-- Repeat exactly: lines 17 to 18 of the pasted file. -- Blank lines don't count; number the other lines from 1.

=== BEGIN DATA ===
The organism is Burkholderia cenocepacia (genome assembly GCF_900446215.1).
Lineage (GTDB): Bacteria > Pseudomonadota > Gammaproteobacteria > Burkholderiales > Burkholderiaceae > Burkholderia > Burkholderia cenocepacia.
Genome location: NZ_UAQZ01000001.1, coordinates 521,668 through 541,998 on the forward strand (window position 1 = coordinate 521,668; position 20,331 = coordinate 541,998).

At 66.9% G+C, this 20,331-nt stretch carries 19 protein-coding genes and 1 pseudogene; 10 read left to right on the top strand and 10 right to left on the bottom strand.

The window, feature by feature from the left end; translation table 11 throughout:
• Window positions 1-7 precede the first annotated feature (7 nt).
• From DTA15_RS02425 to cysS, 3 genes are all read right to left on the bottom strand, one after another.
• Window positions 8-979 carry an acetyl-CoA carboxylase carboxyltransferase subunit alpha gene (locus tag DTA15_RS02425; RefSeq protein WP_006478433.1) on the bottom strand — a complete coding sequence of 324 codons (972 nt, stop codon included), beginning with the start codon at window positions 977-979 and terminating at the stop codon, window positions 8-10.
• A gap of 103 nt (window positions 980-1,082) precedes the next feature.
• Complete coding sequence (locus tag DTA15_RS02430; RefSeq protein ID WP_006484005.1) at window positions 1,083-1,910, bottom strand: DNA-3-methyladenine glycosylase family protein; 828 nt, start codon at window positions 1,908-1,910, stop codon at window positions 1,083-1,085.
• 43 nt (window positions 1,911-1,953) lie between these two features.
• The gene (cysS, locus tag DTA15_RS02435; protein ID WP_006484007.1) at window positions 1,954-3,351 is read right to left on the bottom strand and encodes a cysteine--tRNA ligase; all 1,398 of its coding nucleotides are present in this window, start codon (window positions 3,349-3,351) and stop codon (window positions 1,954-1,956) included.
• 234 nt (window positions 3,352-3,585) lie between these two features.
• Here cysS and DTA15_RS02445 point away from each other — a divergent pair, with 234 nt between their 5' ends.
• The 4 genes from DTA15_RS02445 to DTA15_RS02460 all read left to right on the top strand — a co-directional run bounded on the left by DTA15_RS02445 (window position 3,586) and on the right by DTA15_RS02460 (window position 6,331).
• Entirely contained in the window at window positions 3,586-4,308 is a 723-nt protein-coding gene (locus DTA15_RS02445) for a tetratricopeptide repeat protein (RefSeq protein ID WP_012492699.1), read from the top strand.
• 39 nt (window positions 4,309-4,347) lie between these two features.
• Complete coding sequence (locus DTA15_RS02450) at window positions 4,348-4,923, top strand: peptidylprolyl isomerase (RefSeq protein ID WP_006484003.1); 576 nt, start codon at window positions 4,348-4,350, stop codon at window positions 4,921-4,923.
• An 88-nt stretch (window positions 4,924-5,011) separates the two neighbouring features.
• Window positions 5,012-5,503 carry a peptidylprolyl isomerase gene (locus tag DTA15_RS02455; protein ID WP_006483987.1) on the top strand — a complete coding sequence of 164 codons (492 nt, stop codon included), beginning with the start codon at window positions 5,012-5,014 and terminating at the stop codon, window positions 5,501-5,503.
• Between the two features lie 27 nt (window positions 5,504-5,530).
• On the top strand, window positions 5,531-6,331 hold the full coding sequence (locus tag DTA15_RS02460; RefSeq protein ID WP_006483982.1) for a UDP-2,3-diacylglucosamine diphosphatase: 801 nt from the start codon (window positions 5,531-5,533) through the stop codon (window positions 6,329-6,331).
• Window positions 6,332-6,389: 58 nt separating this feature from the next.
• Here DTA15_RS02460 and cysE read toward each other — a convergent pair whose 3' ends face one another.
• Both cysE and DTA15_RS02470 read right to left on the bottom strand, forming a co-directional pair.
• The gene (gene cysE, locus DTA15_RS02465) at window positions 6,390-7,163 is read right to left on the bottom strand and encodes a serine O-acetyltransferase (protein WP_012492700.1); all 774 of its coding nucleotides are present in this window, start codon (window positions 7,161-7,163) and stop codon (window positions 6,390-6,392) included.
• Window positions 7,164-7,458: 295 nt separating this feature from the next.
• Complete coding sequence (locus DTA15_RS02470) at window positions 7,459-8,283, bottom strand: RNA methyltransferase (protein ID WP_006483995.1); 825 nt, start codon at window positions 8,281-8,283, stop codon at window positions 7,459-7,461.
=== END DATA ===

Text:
• 39 nt (window positions 4,309-4,347) lie between these two features.
• Complete coding sequence (locus DTA15_RS02450) at window positions 4,348-4,923, top strand: peptidylprolyl isomerase (RefSeq protein ID WP_006484003.1); 576 nt, start codon at window positions 4,348-4,350, stop codon at window positions 4,921-4,923.